In 2007, the European Commission implemented the Markets in Financial Instruments Directive (MiFID) in an attempt to integrate the European Union’s financial markets and to increase the amount of cross border investment orders.
In late 2009, after the Financial Crisis, European officials agreed to a process to review and amend MiFID, known as MiFID II, as part of their comprehensive overhaul of the EU financial regulatory regime (similar to Dodd-Frank), and in October 2011, released a draft legislative proposal. At its core MiFID II addresses issues related to pre- and post-trade transparency requirements, as well as issues relating to technical advances in the markets, such as high-frequency trading (HFT) and algorithmic trading. MiFID II was also released with an accompanying regulation (MiFIR).
MiFID II amends specific requirements regarding, among other topics, high frequency trading, position limits and reporting, powers available to competent authorities, organizational requirements for trading venues, data reporting and rules applicable to third-country firms.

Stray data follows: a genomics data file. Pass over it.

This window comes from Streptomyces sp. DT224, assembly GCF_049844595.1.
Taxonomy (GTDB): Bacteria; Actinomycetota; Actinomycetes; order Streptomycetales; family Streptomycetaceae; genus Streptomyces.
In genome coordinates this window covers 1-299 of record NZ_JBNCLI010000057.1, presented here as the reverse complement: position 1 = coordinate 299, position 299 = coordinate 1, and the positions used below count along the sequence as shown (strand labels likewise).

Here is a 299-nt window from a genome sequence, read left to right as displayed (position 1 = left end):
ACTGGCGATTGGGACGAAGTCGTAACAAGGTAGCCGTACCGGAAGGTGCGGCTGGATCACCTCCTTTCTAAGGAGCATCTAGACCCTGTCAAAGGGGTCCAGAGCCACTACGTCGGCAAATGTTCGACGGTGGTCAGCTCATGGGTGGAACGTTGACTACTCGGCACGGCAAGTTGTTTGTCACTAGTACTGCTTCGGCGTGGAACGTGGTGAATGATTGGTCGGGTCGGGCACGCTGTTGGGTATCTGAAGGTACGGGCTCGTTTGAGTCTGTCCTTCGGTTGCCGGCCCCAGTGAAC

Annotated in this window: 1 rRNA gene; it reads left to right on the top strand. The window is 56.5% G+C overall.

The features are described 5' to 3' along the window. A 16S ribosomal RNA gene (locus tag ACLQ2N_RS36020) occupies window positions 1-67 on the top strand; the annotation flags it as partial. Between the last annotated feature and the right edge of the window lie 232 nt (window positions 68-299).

MiFIR introduces provisions among other topics, on transparency for trading venues, transparency for investment firms trading OTC including systematic internalizers, transaction reporting, derivatives, non-discriminatory clearing access for financial instruments, provision of services without a branch by third country firms.
On January 14, 2014, after almost 3 years of consultations and negotiations policy makers from the Council of the EU, European Commission, and European Parliament reached a tentative agreement on the major political issues in the MiFID II/MiFIR dossiers. In the Spring, the European Parliament and the Council of the EU approved the dossiers in their respective institutions. The European Securities and Markets Authority (ESMA), as well as EU Member State Competent Authorities, have begun the Level 2 implementation process, which is expected to continue into 2015.
The revision of MiFID was driven by a number of policy issues, including:
Some key areas for MFA include:
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